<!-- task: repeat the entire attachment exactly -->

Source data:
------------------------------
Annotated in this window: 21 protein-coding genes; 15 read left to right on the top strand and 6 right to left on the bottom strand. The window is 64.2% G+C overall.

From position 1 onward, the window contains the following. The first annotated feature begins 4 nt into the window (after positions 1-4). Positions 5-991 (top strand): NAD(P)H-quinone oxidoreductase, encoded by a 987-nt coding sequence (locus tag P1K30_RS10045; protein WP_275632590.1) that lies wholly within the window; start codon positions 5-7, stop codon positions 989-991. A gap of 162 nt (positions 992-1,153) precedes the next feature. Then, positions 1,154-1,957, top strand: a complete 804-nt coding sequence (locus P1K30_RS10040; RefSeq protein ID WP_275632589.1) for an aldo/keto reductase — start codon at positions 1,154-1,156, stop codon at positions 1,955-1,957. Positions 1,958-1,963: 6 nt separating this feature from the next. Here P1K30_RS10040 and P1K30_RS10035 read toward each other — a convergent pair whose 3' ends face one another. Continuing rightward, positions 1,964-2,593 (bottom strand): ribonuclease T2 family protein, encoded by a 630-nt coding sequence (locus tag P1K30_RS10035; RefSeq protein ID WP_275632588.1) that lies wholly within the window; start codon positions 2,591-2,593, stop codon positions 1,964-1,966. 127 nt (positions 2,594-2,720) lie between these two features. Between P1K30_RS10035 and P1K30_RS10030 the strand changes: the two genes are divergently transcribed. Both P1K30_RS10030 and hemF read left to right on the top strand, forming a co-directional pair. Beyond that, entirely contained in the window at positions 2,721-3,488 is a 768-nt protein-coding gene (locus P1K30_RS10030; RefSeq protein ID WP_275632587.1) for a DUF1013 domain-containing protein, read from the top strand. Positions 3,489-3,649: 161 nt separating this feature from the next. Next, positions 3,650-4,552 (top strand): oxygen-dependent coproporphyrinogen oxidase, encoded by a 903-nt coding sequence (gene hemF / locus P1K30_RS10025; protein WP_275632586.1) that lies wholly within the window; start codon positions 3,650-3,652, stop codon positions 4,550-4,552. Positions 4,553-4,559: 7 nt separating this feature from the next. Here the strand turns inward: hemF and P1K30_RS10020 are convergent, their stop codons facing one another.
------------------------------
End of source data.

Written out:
Annotated in this window: 21 protein-coding genes; 15 read left to right on the top strand and 6 right to left on the bottom strand. The window is 64.2% G+C overall.

From position 1 onward, the window contains the following. The first annotated feature begins 4 nt into the window (after positions 1-4). Positions 5-991 (top strand): NAD(P)H-quinone oxidoreductase, encoded by a 987-nt coding sequence (locus tag P1K30_RS10045; protein WP_275632590.1) that lies wholly within the window; start codon positions 5-7, stop codon positions 989-991. A gap of 162 nt (positions 992-1,153) precedes the next feature. Then, positions 1,154-1,957, top strand: a complete 804-nt coding sequence (locus P1K30_RS10040; RefSeq protein ID WP_275632589.1) for an aldo/keto reductase — start codon at positions 1,154-1,156, stop codon at positions 1,955-1,957. Positions 1,958-1,963: 6 nt separating this feature from the next. Here P1K30_RS10040 and P1K30_RS10035 read toward each other — a convergent pair whose 3' ends face one another. Continuing rightward, positions 1,964-2,593 (bottom strand): ribonuclease T2 family protein, encoded by a 630-nt coding sequence (locus tag P1K30_RS10035; RefSeq protein ID WP_275632588.1) that lies wholly within the window; start codon positions 2,591-2,593, stop codon positions 1,964-1,966. 127 nt (positions 2,594-2,720) lie between these two features. Between P1K30_RS10035 and P1K30_RS10030 the strand changes: the two genes are divergently transcribed. Both P1K30_RS10030 and hemF read left to right on the top strand, forming a co-directional pair. Beyond that, entirely contained in the window at positions 2,721-3,488 is a 768-nt protein-coding gene (locus P1K30_RS10030; RefSeq protein ID WP_275632587.1) for a DUF1013 domain-containing protein, read from the top strand. Positions 3,489-3,649: 161 nt separating this feature from the next. Next, positions 3,650-4,552 (top strand): oxygen-dependent coproporphyrinogen oxidase, encoded by a 903-nt coding sequence (gene hemF / locus P1K30_RS10025; protein WP_275632586.1) that lies wholly within the window; start codon positions 3,650-3,652, stop codon positions 4,550-4,552. Positions 4,553-4,559: 7 nt separating this feature from the next. Here the strand turns inward: hemF and P1K30_RS10020 are convergent, their stop codons facing one another.